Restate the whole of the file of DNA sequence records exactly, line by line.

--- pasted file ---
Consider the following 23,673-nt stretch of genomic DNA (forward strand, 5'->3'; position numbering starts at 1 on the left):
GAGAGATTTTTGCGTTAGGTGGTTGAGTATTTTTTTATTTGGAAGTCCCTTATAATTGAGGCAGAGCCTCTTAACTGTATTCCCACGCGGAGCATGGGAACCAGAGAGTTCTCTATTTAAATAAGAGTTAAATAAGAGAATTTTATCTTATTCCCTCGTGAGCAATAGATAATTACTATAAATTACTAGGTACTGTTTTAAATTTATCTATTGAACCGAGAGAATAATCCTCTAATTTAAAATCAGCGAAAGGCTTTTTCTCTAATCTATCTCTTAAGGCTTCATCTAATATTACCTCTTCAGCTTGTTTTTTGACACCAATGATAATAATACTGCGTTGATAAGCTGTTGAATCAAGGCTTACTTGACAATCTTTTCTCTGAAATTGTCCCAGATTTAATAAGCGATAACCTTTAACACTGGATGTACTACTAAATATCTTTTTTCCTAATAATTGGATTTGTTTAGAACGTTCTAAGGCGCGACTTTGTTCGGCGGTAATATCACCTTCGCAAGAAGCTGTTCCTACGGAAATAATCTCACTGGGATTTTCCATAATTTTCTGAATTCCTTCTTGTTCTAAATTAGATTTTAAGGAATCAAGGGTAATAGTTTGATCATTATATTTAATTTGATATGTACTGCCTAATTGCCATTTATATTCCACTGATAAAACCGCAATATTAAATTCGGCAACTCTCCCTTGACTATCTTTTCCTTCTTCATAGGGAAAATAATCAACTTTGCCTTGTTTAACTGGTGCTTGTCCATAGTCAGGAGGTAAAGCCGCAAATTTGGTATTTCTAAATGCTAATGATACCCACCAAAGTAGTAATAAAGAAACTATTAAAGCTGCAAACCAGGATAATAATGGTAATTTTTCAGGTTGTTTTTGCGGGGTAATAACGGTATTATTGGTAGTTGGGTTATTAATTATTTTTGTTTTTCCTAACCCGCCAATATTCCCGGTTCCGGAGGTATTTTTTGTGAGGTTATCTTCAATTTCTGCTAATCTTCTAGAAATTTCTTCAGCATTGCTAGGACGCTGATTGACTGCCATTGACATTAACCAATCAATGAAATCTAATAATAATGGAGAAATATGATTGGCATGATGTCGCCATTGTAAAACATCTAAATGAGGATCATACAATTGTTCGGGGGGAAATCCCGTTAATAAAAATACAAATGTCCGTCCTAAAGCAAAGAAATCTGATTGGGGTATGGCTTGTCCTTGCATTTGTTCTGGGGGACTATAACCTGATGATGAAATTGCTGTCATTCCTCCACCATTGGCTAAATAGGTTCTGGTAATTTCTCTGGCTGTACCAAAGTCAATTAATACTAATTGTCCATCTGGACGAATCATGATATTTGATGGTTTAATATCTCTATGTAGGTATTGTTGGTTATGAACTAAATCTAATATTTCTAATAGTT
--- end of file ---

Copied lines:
Consider the following 23,673-nt stretch of genomic DNA (forward strand, 5'->3'; position numbering starts at 1 on the left):
GAGAGATTTTTGCGTTAGGTGGTTGAGTATTTTTTTATTTGGAAGTCCCTTATAATTGAGGCAGAGCCTCTTAACTGTATTCCCACGCGGAGCATGGGAACCAGAGAGTTCTCTATTTAAATAAGAGTTAAATAAGAGAATTTTATCTTATTCCCTCGTGAGCAATAGATAATTACTATAAATTACTAGGTACTGTTTTAAATTTATCTATTGAACCGAGAGAATAATCCTCTAATTTAAAATCAGCGAAAGGCTTTTTCTCTAATCTATCTCTTAAGGCTTCATCTAATATTACCTCTTCAGCTTGTTTTTTGACACCAATGATAATAATACTGCGTTGATAAGCTGTTGAATCAAGGCTTACTTGACAATCTTTTCTCTGAAATTGTCCCAGATTTAATAAGCGATAACCTTTAACACTGGATGTACTACTAAATATCTTTTTTCCTAATAATTGGATTTGTTTAGAACGTTCTAAGGCGCGACTTTGTTCGGCGGTAATATCACCTTCGCAAGAAGCTGTTCCTACGGAAATAATCTCACTGGGATTTTCCATAATTTTCTGAATTCCTTCTTGTTCTAAATTAGATTTTAAGGAATCAAGGGTAATAGTTTGATCATTATATTTAATTTGATATGTACTGCCTAATTGCCATTTATATTCCACTGATAAAACCGCAATATTAAATTCGGCAACTCTCCCTTGACTATCTTTTCCTTCTTCATAGGGAAAATAATCAACTTTGCCTTGTTTAACTGGTGCTTGTCCATAGTCAGGAGGTAAAGCCGCAAATTTGGTATTTCTAAATGCTAATGATACCCACCAAAGTAGTAATAAAGAAACTATTAAAGCTGCAAACCAGGATAATAATGGTAATTTTTCAGGTTGTTTTTGCGGGGTAATAACGGTATTATTGGTAGTTGGGTTATTAATTATTTTTGTTTTTCCTAACCCGCCAATATTCCCGGTTCCGGAGGTATTTTTTGTGAGGTTATCTTCAATTTCTGCTAATCTTCTAGAAATTTCTTCAGCATTGCTAGGACGCTGATTGACTGCCATTGACATTAACCAATCAATGAAATCTAATAATAATGGAGAAATATGATTGGCATGATGTCGCCATTGTAAAACATCTAAATGAGGATCATACAATTGTTCGGGGGGAAATCCCGTTAATAAAAATACAAATGTCCGTCCTAAAGCAAAGAAATCTGATTGGGGTATGGCTTGTCCTTGCATTTGTTCTGGGGGACTATAACCTGATGATGAAATTGCTGTCATTCCTCCACCATTGGCTAAATAGGTTCTGGTAATTTCTCTGGCTGTACCAAAGTCAATTAATACTAATTGTCCATCTGGACGAATCATGATATTTGATGGTTTAATATCTCTATGTAGGTATTGTTGGTTATGAACTAAATCTAATATTTCTAATAGTT